A third US-sponsored resolution against Sri Lanka goes down to the wire at a vote in the UN Human Rights Council in less than three weeks. With the draft of that resolution in circulation among the council’s member states, it is now lobbying-time for stakeholders who seek to strengthen, dilute or amend the language of [...]



UNHRC, war crimes and Sri Lanka – an alternative perspective


A third US-sponsored resolution against Sri Lanka goes down to the wire at a vote in the UN Human Rights Council in less than three weeks. With the draft of that resolution in circulation among the council’s member states, it is now lobbying-time for stakeholders who seek to strengthen, dilute or amend the language of the document — depending on their orientations and affiliations.

The Government of Sri Lanka has adopted an angry, defiant stance in response to Human Rights Chief Navi Pillay’s report to the 25th session of the UNHRC, categorically rejecting it along with resolution 22/1 of 2013. This posture, as reflected in External Affairs Minister G L Peiris’s response during the high level segment on March 5 — on a continuum with the Government’s stance in previous years — has not gone down well in the council, judging by the lack of applause and/or commendation following his speech. At the same time individual states, especially those that have themselves experienced conflicts, have shown some empathy and understanding with regard to Sri Lanka’s post-war difficulties.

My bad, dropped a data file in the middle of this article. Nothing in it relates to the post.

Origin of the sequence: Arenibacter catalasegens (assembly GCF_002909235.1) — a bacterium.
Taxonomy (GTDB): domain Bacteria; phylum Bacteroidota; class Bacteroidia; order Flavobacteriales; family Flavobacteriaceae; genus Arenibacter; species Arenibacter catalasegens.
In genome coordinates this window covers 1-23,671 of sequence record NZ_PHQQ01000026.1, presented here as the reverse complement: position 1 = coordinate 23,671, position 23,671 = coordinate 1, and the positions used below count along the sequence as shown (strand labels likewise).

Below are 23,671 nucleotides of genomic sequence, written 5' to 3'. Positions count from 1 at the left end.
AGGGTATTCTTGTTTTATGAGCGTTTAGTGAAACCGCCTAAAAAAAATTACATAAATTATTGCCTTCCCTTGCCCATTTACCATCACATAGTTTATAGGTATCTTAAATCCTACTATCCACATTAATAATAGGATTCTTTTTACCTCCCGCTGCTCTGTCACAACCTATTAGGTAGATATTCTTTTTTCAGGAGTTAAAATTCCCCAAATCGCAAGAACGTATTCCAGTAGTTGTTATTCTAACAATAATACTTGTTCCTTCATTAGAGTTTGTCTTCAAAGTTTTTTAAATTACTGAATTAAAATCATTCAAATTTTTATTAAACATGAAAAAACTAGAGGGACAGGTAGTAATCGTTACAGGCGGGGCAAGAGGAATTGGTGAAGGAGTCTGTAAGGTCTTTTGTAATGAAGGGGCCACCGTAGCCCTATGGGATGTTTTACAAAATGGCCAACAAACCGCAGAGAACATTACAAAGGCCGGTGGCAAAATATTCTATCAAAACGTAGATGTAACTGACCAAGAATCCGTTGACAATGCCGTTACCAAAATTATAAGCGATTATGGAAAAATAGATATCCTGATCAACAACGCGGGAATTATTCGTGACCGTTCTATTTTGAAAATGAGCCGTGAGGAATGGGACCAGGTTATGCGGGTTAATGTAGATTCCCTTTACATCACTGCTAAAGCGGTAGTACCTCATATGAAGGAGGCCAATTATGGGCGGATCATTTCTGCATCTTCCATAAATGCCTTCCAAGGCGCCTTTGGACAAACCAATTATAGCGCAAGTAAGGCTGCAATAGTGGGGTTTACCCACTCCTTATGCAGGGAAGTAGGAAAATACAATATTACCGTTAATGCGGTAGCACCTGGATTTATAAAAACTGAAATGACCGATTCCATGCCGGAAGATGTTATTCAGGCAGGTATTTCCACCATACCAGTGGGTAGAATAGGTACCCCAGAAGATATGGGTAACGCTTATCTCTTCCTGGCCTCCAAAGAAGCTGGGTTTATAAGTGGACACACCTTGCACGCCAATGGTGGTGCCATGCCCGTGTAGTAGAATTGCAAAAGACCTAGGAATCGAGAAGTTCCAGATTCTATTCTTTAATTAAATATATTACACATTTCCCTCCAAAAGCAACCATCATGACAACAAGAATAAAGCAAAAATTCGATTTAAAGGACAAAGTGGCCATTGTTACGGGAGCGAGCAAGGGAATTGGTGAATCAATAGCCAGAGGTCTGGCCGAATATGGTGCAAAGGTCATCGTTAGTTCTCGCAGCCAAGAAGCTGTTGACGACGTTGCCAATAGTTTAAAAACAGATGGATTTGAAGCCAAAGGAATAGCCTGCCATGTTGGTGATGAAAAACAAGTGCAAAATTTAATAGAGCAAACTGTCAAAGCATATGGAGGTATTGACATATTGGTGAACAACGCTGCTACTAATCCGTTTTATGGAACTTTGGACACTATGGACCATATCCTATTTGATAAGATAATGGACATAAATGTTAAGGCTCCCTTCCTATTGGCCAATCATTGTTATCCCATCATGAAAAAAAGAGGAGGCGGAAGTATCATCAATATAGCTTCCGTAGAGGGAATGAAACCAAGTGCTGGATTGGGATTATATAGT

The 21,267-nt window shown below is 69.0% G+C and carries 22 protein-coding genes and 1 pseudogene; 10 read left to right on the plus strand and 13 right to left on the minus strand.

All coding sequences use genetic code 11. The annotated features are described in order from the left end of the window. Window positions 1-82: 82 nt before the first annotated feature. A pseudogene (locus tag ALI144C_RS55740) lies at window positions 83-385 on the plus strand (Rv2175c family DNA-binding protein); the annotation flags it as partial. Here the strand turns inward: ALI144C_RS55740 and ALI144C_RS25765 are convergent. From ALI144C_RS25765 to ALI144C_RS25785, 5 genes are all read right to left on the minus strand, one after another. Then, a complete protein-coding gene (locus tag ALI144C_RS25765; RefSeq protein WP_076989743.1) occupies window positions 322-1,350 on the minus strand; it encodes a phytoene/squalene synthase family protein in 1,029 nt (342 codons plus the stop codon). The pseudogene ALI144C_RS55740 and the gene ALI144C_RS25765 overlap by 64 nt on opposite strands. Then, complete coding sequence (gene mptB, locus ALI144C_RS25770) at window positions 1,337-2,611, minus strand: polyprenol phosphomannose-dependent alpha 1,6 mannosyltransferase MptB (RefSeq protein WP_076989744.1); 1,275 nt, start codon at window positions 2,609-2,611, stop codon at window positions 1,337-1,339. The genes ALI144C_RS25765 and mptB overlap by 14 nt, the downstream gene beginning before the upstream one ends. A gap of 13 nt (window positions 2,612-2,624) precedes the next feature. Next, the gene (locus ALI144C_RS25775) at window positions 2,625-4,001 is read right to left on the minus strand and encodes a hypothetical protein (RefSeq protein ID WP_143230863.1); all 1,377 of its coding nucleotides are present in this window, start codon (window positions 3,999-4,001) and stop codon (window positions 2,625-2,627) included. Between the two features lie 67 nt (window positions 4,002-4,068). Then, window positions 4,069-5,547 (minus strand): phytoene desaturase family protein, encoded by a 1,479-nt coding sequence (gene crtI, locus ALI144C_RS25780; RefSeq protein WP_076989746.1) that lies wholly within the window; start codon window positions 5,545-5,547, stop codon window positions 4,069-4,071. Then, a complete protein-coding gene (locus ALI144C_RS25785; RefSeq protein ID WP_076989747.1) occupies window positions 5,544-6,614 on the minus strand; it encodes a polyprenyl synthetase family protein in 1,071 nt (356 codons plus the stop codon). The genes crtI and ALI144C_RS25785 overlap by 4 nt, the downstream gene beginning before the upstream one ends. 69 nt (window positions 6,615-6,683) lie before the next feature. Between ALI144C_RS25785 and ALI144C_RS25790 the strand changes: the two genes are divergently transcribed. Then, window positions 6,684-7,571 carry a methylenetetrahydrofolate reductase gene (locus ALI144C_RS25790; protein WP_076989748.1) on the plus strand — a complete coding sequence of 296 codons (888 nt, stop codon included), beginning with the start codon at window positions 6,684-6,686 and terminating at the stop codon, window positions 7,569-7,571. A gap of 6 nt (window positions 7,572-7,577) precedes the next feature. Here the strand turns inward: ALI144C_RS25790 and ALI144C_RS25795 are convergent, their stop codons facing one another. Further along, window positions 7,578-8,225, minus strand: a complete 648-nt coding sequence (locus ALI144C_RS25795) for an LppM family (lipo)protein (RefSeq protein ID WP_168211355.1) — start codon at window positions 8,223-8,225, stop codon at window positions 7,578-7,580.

Against this backdrop, a ‘track-two initiative’ has been recently launched by some concerned intellectuals in a bid to garner support for an alternative approach to Sri Lanka than the inquisitorial model currently employed. The thinking behind it, the Sunday Times learns, is to encourage friendly member states to intercede on Sri Lanka’s behalf. It is felt that such a diplomatic intervention could help bridge certain gaps in the council’s understanding of Sri Lanka’s case. This initiative, to which upper echelons of the Government are privy, stems from an analysis of the war crimes issue by the country’s oldest think tank, the Marga Institute, long respected for its independent research in the social sciences. The Sunday Times exclusively obtained details of the alternative perspective now being discreetly canvassed among diplomats, and outlined in a paper by Marga’s Chairman Emeritus Godfrey Gunatilleke.